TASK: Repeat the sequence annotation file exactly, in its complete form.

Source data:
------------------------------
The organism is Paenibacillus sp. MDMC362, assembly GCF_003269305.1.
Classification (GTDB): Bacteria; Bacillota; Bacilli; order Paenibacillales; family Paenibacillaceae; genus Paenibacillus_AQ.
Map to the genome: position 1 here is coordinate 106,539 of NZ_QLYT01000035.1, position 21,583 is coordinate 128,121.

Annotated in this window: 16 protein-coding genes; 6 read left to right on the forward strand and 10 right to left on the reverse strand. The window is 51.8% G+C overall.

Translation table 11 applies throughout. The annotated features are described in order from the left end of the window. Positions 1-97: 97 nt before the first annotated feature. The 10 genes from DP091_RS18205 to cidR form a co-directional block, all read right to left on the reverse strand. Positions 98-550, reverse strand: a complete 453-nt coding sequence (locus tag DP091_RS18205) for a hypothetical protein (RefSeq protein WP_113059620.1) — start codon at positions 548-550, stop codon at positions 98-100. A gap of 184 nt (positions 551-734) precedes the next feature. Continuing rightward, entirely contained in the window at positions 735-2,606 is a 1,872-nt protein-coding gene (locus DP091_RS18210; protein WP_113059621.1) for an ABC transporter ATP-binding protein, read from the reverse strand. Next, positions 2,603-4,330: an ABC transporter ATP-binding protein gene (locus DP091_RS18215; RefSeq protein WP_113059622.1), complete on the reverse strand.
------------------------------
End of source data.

The organism is Paenibacillus sp. MDMC362, assembly GCF_003269305.1.
Classification (GTDB): Bacteria; Bacillota; Bacilli; order Paenibacillales; family Paenibacillaceae; genus Paenibacillus_AQ.
Map to the genome: position 1 here is coordinate 106,539 of NZ_QLYT01000035.1, position 21,583 is coordinate 128,121.

Annotated in this window: 16 protein-coding genes; 6 read left to right on the forward strand and 10 right to left on the reverse strand. The window is 51.8% G+C overall.

Translation table 11 applies throughout. The annotated features are described in order from the left end of the window. Positions 1-97: 97 nt before the first annotated feature. The 10 genes from DP091_RS18205 to cidR form a co-directional block, all read right to left on the reverse strand. Positions 98-550, reverse strand: a complete 453-nt coding sequence (locus tag DP091_RS18205) for a hypothetical protein (RefSeq protein WP_113059620.1) — start codon at positions 548-550, stop codon at positions 98-100. A gap of 184 nt (positions 551-734) precedes the next feature. Continuing rightward, entirely contained in the window at positions 735-2,606 is a 1,872-nt protein-coding gene (locus DP091_RS18210; protein WP_113059621.1) for an ABC transporter ATP-binding protein, read from the reverse strand. Next, positions 2,603-4,330: an ABC transporter ATP-binding protein gene (locus DP091_RS18215; RefSeq protein WP_113059622.1), complete on the reverse strand.